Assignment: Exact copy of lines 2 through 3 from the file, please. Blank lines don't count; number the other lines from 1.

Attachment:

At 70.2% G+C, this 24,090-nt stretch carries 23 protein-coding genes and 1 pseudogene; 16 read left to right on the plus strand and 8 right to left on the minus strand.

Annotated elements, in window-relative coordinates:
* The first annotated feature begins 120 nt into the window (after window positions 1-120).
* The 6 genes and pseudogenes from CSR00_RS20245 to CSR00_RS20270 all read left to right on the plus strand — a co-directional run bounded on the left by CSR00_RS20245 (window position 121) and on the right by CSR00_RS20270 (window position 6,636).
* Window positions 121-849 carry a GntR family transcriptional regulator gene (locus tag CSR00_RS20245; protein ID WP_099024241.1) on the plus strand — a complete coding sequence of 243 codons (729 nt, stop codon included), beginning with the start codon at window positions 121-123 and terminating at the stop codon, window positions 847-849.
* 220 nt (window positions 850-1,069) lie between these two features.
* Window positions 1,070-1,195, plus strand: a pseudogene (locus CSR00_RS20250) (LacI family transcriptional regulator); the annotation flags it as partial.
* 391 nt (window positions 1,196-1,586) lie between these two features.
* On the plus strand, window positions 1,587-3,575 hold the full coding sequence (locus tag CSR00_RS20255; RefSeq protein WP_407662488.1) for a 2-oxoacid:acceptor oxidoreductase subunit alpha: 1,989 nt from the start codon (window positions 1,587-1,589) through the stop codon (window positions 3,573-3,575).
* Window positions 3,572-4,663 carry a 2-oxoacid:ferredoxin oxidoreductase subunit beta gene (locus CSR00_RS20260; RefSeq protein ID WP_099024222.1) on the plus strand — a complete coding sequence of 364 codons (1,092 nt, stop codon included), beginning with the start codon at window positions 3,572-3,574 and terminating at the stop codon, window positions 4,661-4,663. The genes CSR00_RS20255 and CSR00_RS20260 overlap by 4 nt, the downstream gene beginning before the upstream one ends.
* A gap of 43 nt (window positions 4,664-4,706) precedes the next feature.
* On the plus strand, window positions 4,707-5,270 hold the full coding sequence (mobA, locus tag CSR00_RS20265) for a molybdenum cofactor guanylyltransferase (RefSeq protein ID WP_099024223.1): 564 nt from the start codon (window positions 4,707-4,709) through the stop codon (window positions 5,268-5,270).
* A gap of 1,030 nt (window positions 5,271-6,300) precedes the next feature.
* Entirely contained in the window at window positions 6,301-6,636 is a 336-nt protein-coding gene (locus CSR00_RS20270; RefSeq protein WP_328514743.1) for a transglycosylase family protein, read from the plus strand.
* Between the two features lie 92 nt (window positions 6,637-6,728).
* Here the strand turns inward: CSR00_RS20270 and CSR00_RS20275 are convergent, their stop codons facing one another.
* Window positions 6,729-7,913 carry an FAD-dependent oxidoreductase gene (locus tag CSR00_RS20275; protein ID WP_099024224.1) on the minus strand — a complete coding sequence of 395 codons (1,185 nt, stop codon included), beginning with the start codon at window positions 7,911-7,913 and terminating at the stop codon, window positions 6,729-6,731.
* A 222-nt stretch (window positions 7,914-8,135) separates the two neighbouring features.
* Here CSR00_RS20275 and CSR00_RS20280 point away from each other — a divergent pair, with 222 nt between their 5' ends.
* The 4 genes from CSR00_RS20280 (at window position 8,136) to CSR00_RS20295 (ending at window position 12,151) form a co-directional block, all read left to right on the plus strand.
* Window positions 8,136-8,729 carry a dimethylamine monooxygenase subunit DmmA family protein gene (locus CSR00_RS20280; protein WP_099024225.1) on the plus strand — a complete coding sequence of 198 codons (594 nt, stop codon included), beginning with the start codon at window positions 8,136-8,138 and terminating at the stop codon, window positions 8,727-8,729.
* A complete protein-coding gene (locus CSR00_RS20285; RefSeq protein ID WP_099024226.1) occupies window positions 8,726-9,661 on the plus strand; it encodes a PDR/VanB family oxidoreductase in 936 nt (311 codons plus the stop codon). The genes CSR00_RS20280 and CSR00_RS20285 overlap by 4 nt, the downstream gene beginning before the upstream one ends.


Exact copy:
Annotated elements, in window-relative coordinates:
* The first annotated feature begins 120 nt into the window (after window positions 1-120).